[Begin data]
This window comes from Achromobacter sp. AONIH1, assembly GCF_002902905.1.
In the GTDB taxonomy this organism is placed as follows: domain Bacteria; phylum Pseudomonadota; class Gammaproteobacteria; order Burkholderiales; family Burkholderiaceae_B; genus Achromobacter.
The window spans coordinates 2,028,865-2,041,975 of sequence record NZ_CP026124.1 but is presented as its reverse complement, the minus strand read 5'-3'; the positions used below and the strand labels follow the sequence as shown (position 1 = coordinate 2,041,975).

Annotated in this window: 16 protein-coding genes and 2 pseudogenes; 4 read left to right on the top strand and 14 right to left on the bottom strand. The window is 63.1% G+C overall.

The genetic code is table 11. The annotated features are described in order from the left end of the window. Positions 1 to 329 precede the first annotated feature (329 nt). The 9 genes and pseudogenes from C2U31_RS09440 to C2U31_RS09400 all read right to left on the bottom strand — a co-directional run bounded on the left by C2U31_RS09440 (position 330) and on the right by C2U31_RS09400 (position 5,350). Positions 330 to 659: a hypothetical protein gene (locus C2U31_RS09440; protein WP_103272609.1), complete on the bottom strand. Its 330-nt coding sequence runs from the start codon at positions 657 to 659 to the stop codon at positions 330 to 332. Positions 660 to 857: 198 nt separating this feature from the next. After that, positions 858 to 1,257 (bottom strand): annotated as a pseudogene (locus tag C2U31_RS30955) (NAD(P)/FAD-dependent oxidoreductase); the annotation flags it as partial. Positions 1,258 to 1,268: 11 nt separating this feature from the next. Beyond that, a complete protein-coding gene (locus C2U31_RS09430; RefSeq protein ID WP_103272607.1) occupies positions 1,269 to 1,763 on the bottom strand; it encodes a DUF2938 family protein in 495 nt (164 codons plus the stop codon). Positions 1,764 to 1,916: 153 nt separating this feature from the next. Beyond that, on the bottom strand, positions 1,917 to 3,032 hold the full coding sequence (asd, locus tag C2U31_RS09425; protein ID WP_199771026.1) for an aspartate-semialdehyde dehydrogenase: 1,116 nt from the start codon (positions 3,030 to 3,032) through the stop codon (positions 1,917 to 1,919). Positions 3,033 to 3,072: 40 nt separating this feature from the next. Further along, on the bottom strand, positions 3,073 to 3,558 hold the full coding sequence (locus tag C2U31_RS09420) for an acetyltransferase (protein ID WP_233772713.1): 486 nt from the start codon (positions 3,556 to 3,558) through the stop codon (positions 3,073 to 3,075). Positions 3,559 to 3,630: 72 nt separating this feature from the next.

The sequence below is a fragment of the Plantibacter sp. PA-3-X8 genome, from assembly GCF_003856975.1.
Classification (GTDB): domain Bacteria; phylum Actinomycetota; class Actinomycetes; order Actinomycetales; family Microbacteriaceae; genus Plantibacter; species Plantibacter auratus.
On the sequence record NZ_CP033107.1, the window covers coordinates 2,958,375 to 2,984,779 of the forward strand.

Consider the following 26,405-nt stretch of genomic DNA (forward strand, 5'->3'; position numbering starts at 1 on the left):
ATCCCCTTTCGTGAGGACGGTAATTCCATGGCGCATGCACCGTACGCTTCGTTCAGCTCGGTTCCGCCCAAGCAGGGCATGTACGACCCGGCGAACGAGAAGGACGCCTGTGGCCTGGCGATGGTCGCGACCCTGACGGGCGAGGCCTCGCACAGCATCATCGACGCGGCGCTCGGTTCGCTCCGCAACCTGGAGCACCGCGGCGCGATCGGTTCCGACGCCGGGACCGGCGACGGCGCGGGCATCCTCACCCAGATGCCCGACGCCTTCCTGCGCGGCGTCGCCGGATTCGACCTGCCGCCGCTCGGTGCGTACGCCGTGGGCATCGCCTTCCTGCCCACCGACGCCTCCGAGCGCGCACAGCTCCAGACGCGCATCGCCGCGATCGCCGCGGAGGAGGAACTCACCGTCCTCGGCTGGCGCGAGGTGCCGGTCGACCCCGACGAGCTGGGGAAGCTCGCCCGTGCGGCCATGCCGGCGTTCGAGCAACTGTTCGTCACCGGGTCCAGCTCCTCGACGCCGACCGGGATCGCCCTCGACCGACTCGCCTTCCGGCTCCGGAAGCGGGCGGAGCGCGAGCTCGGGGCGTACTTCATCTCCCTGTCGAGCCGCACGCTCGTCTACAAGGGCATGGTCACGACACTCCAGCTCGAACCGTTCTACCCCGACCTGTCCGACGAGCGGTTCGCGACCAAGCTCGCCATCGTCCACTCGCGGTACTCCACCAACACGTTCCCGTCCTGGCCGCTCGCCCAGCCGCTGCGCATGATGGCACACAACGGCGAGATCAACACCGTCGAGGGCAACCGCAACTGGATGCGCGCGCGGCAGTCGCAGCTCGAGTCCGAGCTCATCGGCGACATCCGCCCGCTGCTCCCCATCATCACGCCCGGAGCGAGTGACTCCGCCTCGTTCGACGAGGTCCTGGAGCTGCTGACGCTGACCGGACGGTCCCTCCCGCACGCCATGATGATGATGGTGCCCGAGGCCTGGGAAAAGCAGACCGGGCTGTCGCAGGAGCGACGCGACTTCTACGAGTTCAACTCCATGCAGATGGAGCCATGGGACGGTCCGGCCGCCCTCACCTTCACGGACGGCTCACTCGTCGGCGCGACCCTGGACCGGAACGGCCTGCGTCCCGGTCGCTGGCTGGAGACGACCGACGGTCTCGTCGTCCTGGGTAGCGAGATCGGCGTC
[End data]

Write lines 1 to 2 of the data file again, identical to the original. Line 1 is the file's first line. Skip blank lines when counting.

This window comes from Achromobacter sp. AONIH1, assembly GCF_002902905.1.
In the GTDB taxonomy this organism is placed as follows: domain Bacteria; phylum Pseudomonadota; class Gammaproteobacteria; order Burkholderiales; family Burkholderiaceae_B; genus Achromobacter.